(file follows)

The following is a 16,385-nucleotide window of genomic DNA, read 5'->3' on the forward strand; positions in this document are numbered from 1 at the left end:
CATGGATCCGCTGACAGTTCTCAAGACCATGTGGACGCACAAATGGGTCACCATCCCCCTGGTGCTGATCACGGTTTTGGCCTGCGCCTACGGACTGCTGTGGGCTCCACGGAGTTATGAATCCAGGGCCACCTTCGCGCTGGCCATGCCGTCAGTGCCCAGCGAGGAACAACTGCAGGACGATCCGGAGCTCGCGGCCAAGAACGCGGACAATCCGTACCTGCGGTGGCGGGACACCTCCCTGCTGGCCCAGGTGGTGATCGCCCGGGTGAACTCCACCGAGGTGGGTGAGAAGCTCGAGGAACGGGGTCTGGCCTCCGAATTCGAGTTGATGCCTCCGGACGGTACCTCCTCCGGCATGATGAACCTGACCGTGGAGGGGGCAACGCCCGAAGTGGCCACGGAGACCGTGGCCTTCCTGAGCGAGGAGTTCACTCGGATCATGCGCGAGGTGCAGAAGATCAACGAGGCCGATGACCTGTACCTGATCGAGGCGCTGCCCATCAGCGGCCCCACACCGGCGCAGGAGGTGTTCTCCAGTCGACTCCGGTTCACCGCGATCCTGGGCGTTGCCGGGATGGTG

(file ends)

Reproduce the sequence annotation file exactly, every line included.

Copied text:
The following is a 16,385-nucleotide window of genomic DNA, read 5'->3' on the forward strand; positions in this document are numbered from 1 at the left end:
CATGGATCCGCTGACAGTTCTCAAGACCATGTGGACGCACAAATGGGTCACCATCCCCCTGGTGCTGATCACGGTTTTGGCCTGCGCCTACGGACTGCTGTGGGCTCCACGGAGTTATGAATCCAGGGCCACCTTCGCGCTGGCCATGCCGTCAGTGCCCAGCGAGGAACAACTGCAGGACGATCCGGAGCTCGCGGCCAAGAACGCGGACAATCCGTACCTGCGGTGGCGGGACACCTCCCTGCTGGCCCAGGTGGTGATCGCCCGGGTGAACTCCACCGAGGTGGGTGAGAAGCTCGAGGAACGGGGTCTGGCCTCCGAATTCGAGTTGATGCCTCCGGACGGTACCTCCTCCGGCATGATGAACCTGACCGTGGAGGGGGCAACGCCCGAAGTGGCCACGGAGACCGTGGCCTTCCTGAGCGAGGAGTTCACTCGGATCATGCGCGAGGTGCAGAAGATCAACGAGGCCGATGACCTGTACCTGATCGAGGCGCTGCCCATCAGCGGCCCCACACCGGCGCAGGAGGTGTTCTCCAGTCGACTCCGGTTCACCGCGATCCTGGGCGTTGCCGGGATGGTG